August 29, 2022
Business plan set up and capital secured to start your company? Congratulations! Now it’s time to consider a suitable legal form for your new venture. And that can be overwhelming. After all, there are lots of options to choose from and some bureaucratic hurdles to overcome.
But don't worry – according to the experts from Qonto – the leading European business finance solution for SMEs and freelancers – it’s easier than it seems. Qonto has been our partner for some time now. Maybe you already know them through our betabreakfast, where they took the stage to share helpful tips on how partnerships can drive your business growth.
Today, Qonto is back to help you out with German legal forms. To not overcomplicate things, we're just focusing on the two most popular choices among founders in Germany. First, the "Gesellschaft mit beschränkter Haftung (GmbH)," which translates to "limited liability company." It is the country's most applied legal form. And second, the "Unternehmergesellschaft (haftungsbeschränkt)," a subform of the GmbH and also a favored choice.
But what makes them so popular? Where lie the differences between the two? And what do you need to consider during the formation process? Here our friends from Qonto answer your most critical questions about the GmbH and UG (haftungsbeschränkt).
The GmbH is a German business and legal form that belongs to the corporations. The GmbH formation works as a one-person GmbH or in a team as a multi-person GmbH. The owners are called "Gesellschafter" which translates to shareholders.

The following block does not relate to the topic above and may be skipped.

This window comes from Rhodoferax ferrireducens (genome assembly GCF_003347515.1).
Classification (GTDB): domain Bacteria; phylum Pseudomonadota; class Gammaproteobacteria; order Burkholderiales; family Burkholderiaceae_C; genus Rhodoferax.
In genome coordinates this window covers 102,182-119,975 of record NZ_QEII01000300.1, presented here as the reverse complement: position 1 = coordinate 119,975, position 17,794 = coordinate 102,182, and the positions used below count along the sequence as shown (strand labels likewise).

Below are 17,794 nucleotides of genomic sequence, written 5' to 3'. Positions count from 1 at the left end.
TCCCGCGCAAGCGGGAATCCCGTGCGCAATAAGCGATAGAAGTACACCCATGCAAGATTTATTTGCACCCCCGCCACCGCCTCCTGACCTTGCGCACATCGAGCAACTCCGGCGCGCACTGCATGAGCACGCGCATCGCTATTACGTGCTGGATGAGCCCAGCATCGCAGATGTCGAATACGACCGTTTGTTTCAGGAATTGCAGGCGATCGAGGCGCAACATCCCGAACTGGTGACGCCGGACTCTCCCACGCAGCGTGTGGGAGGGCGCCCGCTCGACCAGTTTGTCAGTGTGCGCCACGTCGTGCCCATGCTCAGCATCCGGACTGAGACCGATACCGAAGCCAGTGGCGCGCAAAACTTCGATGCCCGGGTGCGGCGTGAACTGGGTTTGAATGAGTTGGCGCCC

One of the most important advantages compared to other legal forms like the GbR is the limited economic risk. In the event of bankruptcy, only the contributed share capital of the founders is drawn on; their personal assets remain untouched. However, there is one exception: sometimes banks require the personal liability of the shareholders and managing directors when granting a loan. In the event of the GmbH's insolvency, the private assets may have to be used to repay the loans to the banks.
Another advantage relates to tax law: When taxing the GmbH, the fiscal office applies the corporate income tax, which is usually not as high as the income tax for a partnership.
Also, if you need to change partners or managing directors, which goes along with adjusting the commercial register and articles of association, it is quickly done with a GmbH. And it doesn't require a lot of costs for the notary or lawyer.
Another benefit: You can sell the GmbH easily by disposing of your company shares from the share capital.
The formation of a GmbH also enables the shareholders and managing directors to obtain loans from banks and other investors more easily. Since the partners with the GmbH stand under clearly defined conditions, lenders co-operate gladly with a GmbH. The legal form has an excellent reputation. In this way, you can obtain loans more cheaply.
Yes. No legal form is perfect, not even the GmbH. You need to bring a share capital to the table, at least 25.000 Euro. Half of it you have to pay into your business account at the time of incorporation. The other 12.500 Euro can also be an in-kind contribution.